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Proceedings Paper

Self-assembly and nanotechnology
Author(s): George M. Whitesides
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Paper Abstract

Molecular self-assembly is a strategy for nanofabrication that involves designing molecules and supramolecular entities so that shape-complementarity causes them to aggregate into desired structures. Self-assembly has a number of advantages as a strategy: first, it carries out many of the most difficult steps in nanofabrication -- those involving atomic-level modification of structure -- using the very highly developed techniques of synthetic chemistry. Second, it draws from the enormous wealth of examples in biology for inspiration: self-assembly is one of the most important strategies used in biology for the development of complex, functional structures. Third, it can incorporate biological structures directly as components in the final systems. Fourth, because it requires that the target structures be the thermodynamically most stable ones open to the system, it tends to produce structures that are relatively defect-free and self-healing. Self-assembly also poses a number of substantial intellectual challenges. The brief summary of these challenges is that we do not yet know how to do it, and cannot even mimic those processes known to occur in biological systems at other than quite elementary levels. In addition, there are issues of function in self-assembled aggregates that need solution. The most promising avenues for self-assembly are presently those based on organic compounds, and organic compounds, as a group (although with exceptions), are electrical insulators; thus, many ideas for information processing and electrical/mechanical transduction will require either fundamental redesign in going from the macroscopic systems presently used to self-assembled systems, or the development of new types of organic molecules that show appropriate properties. This talk outlines some of these issues, and illustrates one of the approaches to self-assembled structures that has been particularly successful: that is, self- assembly on surfaces. There are now a range of different molecular systems that self-assemble -- that is, form ordered, monomolecular structures -- by the coordination of molecules to surfaces. These systems -- self-assembled monomlayers (SAMs) -- are reasonably well understood, and increasingly useful technologically. The crucial dimension in SAMs is the thickness perpendicular to the plane of the monolayer: this dimension, and the composition along this axis, can be controlled very simply at the scale of 0.1 nm by controlling the structures of the molecules making up the monolayer. (truncated)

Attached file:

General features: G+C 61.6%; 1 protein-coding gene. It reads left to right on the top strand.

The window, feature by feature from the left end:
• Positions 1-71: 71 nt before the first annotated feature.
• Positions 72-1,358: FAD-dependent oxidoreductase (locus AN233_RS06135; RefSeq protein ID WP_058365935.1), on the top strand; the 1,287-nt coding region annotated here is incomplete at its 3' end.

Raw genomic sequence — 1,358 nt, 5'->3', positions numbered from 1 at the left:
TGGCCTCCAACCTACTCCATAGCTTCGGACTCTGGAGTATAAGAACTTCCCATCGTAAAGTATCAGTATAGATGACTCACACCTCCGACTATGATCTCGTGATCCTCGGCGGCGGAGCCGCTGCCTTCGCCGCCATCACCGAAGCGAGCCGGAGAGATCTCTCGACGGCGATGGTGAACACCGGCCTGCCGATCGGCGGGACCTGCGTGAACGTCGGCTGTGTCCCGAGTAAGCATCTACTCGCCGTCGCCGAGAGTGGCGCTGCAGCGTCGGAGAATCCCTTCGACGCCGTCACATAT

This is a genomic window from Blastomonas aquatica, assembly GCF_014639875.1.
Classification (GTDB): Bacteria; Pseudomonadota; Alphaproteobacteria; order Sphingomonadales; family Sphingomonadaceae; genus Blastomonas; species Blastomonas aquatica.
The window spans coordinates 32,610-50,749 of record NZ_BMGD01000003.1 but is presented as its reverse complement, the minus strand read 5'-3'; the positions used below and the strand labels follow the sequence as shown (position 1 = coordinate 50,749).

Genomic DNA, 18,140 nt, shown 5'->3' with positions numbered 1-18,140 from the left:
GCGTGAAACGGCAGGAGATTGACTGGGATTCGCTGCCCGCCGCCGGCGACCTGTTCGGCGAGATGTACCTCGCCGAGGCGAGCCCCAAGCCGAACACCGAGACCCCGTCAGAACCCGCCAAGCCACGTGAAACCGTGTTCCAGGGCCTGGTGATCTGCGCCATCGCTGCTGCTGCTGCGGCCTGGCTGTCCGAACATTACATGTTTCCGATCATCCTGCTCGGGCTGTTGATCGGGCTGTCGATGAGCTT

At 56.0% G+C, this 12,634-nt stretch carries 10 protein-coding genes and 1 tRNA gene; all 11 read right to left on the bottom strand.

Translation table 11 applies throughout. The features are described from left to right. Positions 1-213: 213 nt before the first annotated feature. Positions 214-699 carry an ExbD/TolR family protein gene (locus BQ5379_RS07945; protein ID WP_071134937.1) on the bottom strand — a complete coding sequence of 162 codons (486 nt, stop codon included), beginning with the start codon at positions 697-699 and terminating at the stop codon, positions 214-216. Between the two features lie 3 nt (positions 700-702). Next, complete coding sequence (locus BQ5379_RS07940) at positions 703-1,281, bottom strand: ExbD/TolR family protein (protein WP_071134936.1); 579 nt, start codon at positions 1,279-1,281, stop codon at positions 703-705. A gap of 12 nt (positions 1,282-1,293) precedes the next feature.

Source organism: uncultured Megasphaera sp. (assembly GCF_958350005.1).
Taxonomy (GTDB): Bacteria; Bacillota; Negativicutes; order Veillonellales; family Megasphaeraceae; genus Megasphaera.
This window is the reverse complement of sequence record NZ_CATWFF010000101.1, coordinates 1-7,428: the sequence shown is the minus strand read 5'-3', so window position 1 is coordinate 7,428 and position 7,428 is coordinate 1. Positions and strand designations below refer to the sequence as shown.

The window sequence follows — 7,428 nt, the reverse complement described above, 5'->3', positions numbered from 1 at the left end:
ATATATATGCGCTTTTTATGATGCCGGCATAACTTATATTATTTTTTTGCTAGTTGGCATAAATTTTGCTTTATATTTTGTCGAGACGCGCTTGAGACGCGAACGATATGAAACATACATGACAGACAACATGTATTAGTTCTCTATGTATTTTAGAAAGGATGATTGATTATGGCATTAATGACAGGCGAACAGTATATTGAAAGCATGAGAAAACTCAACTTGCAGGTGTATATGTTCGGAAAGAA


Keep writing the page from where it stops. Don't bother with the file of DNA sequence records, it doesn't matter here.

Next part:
Paper Details

Date Published: 9 February 1996
PDF: 2 pages
Proc. SPIE 2716, Smart Structures and Materials 1996: Smart Materials Technologies and Biomimetics, (9 February 1996); doi: 10.1117/12.232164
Show Author Affiliations
George M. Whitesides, Harvard Univ. (United States)


Published in SPIE Proceedings Vol. 2716:
Smart Structures and Materials 1996: Smart Materials Technologies and Biomimetics
Andrew Crowson, Editor(s)

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